Donald Trump was absent from the Sunday talk shows for the first time in weeks. But those Republican hopefuls who did sit down for network interviews still had to grapple with the surprise Republican front-runner.
Perhaps no candidate has suffered because of the Trump surge more than Wisconsin Gov. Scott Walker, who was asked on NBC's “Meet The Press” about what he could do to regain momentum he was seeing before the real estate magnate took off.
“It's hard work. It's going out. It's doing town hall meetings,” he said. “For us, I think the biggest spark for us is getting the message out that now is not the time to put in place someone who hasn't been tested before.”
Republican Louisiana Gov. Bobby Jindal argued in a pair of interviews that as voters began taking their choice more seriously after the summer months, the landscape will change.
“I think after we get past this summer of silliness and insults, the voters are going to begin to look at who is prepared to do the job,” he said on ABC's “This Week.” “What I see is that voters haven't committed to any candidate yet. In Iowa, in these early states, they're kicking the tires, they're asking the tough questions. This is a wide open race.”
New Jersey Gov. Chris Christie insisted on “Fox News Sunday” that Trump's standing was a reflection of the crowded field, and that he would continue to focus on substantive policy proposals. He specifically dismissed Trump's immigration plan as “simplistic.”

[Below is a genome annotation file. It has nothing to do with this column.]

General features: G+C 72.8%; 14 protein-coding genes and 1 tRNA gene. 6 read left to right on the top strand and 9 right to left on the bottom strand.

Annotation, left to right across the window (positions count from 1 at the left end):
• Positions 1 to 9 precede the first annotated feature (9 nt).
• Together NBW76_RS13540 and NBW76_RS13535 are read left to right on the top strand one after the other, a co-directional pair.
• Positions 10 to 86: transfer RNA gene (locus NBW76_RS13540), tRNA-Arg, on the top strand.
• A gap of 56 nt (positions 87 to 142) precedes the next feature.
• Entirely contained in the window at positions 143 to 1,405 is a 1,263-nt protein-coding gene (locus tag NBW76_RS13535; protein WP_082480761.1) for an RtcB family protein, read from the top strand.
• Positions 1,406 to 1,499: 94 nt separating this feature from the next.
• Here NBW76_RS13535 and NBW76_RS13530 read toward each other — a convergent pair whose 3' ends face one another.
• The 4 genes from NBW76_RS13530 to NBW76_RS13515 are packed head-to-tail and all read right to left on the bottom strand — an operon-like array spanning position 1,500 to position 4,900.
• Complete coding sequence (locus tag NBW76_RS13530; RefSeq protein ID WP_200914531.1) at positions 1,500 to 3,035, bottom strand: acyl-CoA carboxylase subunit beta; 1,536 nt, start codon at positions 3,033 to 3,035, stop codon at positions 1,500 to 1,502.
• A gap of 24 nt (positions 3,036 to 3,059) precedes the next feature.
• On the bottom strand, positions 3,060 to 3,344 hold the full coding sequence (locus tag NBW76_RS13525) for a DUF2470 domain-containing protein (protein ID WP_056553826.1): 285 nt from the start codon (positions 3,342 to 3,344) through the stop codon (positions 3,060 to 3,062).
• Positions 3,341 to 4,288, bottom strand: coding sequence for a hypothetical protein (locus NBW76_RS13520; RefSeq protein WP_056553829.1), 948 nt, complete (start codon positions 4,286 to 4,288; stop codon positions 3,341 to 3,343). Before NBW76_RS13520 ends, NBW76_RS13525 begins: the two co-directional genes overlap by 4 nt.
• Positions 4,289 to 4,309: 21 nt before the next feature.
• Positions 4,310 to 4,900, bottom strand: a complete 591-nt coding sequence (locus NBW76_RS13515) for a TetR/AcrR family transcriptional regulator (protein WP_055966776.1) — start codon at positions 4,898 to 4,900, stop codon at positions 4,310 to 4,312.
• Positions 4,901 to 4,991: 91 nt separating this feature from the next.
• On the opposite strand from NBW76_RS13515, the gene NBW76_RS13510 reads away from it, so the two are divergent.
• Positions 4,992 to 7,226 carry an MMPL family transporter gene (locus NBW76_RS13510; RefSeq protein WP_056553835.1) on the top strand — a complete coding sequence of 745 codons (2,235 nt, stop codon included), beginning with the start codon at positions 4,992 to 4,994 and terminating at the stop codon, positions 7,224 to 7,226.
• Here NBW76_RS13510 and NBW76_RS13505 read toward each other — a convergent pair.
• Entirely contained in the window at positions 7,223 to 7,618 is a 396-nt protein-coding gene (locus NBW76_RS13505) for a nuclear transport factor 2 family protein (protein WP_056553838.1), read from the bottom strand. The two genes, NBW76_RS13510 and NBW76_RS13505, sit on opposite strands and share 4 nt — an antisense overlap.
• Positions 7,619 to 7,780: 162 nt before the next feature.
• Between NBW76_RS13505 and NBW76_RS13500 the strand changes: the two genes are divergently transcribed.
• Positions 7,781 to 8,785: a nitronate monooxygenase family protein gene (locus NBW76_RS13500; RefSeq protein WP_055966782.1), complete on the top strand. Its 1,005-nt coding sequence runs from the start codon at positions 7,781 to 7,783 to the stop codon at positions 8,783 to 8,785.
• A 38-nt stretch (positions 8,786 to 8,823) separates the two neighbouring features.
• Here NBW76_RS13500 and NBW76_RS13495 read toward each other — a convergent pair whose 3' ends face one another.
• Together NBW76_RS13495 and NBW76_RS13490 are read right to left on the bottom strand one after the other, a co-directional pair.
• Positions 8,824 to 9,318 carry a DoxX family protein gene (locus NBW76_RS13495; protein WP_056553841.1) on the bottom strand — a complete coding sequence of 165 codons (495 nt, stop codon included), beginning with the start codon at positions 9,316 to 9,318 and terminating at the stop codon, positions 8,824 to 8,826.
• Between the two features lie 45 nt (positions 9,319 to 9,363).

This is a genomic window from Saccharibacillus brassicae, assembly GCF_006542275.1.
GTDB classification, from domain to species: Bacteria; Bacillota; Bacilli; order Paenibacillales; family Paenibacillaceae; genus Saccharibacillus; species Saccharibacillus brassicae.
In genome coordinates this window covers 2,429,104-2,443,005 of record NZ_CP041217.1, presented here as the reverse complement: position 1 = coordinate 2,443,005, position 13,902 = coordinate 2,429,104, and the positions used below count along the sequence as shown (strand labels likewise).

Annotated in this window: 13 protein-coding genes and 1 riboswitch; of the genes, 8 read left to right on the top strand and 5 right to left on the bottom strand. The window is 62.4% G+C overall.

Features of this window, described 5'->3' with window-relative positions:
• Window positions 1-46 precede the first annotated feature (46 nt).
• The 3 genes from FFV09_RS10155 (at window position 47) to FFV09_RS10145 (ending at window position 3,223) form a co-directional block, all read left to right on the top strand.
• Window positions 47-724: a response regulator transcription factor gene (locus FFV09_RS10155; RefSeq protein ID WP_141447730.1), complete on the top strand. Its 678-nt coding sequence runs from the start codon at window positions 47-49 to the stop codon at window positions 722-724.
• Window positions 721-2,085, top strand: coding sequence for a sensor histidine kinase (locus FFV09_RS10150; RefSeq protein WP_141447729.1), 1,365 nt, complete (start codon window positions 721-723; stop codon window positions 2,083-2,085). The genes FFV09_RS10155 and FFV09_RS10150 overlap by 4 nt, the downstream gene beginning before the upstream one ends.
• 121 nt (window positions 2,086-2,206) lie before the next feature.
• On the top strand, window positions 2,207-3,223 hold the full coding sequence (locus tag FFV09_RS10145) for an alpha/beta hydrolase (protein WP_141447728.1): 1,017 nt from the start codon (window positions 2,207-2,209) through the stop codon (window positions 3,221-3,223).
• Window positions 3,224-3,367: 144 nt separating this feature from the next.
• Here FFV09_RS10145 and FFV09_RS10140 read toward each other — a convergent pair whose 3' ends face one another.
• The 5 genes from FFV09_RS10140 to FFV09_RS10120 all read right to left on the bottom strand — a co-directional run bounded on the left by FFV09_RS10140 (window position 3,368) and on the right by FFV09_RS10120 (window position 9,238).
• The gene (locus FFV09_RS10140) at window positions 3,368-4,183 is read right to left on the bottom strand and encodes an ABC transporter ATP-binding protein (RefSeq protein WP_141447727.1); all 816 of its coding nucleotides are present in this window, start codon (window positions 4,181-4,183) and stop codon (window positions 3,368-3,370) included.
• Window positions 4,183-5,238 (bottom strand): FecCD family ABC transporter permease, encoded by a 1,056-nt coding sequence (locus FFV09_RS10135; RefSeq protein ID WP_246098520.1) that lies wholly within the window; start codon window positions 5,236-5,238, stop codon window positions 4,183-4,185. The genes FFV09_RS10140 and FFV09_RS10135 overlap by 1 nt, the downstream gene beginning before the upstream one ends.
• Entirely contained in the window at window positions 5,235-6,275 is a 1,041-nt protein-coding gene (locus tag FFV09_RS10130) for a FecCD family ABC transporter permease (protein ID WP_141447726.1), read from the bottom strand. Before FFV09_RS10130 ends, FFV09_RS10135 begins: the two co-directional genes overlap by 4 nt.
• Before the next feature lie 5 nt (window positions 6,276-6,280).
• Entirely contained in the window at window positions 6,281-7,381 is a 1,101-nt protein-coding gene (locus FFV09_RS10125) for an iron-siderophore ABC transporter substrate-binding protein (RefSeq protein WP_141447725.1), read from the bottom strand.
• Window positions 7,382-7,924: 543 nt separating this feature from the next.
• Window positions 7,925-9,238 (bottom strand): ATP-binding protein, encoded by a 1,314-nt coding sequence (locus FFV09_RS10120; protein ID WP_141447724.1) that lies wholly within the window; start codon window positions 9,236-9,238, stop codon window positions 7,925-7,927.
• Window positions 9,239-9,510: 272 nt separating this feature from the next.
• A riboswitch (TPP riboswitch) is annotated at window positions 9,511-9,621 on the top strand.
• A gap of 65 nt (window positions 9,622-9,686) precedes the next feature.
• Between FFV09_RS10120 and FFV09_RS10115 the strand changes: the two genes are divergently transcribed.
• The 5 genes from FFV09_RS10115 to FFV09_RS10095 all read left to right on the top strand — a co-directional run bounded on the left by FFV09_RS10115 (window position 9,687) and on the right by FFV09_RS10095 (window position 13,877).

All three also faced questions about one of the issues Trump has focused on most: immigration.
Christie defended saying that the government should use technology to track illegal immigrants as companies like FedEx do to track packages.
“My point was this is once again a situation where the private sector laps us in the government with the use of technology,” he said. “We should bring in the folks from FedEx to use the technology to be able to do it. There's nothing wrong with that. And I don't mean people are packages. So, let's not be ridiculous.”
Walker, meanwhile, said he's even heard voters in New Hampshire advocating tougher immigration enforcement at the Canadian border.
“Some law enforcement folks that brought that up to me at one of our town hall meetings about a week and a half ago. So that is a legitimate issue for us to look at,” he said of building a wall on the U.S.-Canada border.
Jindal said the U.S. has a “dumb” immigration policy now.
“We need to insist that folks who come here come here legally, learn English, adopt our values, roll up our sleeves and get to work,” he said. “Immigration without integration is not immigration; it's invasion. My parents are proud of their Indian heritage, but they came here to be Americans and they love this country.”